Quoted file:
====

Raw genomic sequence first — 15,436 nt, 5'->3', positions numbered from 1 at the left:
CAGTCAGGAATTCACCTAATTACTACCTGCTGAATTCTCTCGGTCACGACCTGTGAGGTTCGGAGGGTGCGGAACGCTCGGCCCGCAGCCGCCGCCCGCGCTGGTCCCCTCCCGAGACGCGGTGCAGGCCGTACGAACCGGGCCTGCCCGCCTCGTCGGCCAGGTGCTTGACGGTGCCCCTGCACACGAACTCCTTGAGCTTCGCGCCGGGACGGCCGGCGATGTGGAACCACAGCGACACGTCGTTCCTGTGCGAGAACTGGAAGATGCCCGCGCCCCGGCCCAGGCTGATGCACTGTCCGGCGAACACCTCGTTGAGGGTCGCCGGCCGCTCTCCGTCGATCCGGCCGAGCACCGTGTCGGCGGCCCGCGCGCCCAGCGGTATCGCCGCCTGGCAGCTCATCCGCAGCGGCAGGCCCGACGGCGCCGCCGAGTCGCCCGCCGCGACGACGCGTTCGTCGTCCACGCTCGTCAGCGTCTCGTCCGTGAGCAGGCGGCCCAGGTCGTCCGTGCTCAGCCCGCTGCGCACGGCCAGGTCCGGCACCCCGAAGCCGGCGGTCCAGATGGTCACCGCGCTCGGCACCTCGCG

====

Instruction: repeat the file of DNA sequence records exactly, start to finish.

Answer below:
Raw genomic sequence first — 15,436 nt, 5'->3', positions numbered from 1 at the left:
CAGTCAGGAATTCACCTAATTACTACCTGCTGAATTCTCTCGGTCACGACCTGTGAGGTTCGGAGGGTGCGGAACGCTCGGCCCGCAGCCGCCGCCCGCGCTGGTCCCCTCCCGAGACGCGGTGCAGGCCGTACGAACCGGGCCTGCCCGCCTCGTCGGCCAGGTGCTTGACGGTGCCCCTGCACACGAACTCCTTGAGCTTCGCGCCGGGACGGCCGGCGATGTGGAACCACAGCGACACGTCGTTCCTGTGCGAGAACTGGAAGATGCCCGCGCCCCGGCCCAGGCTGATGCACTGTCCGGCGAACACCTCGTTGAGGGTCGCCGGCCGCTCTCCGTCGATCCGGCCGAGCACCGTGTCGGCGGCCCGCGCGCCCAGCGGTATCGCCGCCTGGCAGCTCATCCGCAGCGGCAGGCCCGACGGCGCCGCCGAGTCGCCCGCCGCGACGACGCGTTCGTCGTCCACGCTCGTCAGCGTCTCGTCCGTGAGCAGGCGGCCCAGGTCGTCCGTGCTCAGCCCGCTGCGCACGGCCAGGTCCGGCACCCCGAAGCCGGCGGTCCAGATGGTCACCGCGCTCGGCACCTCGCG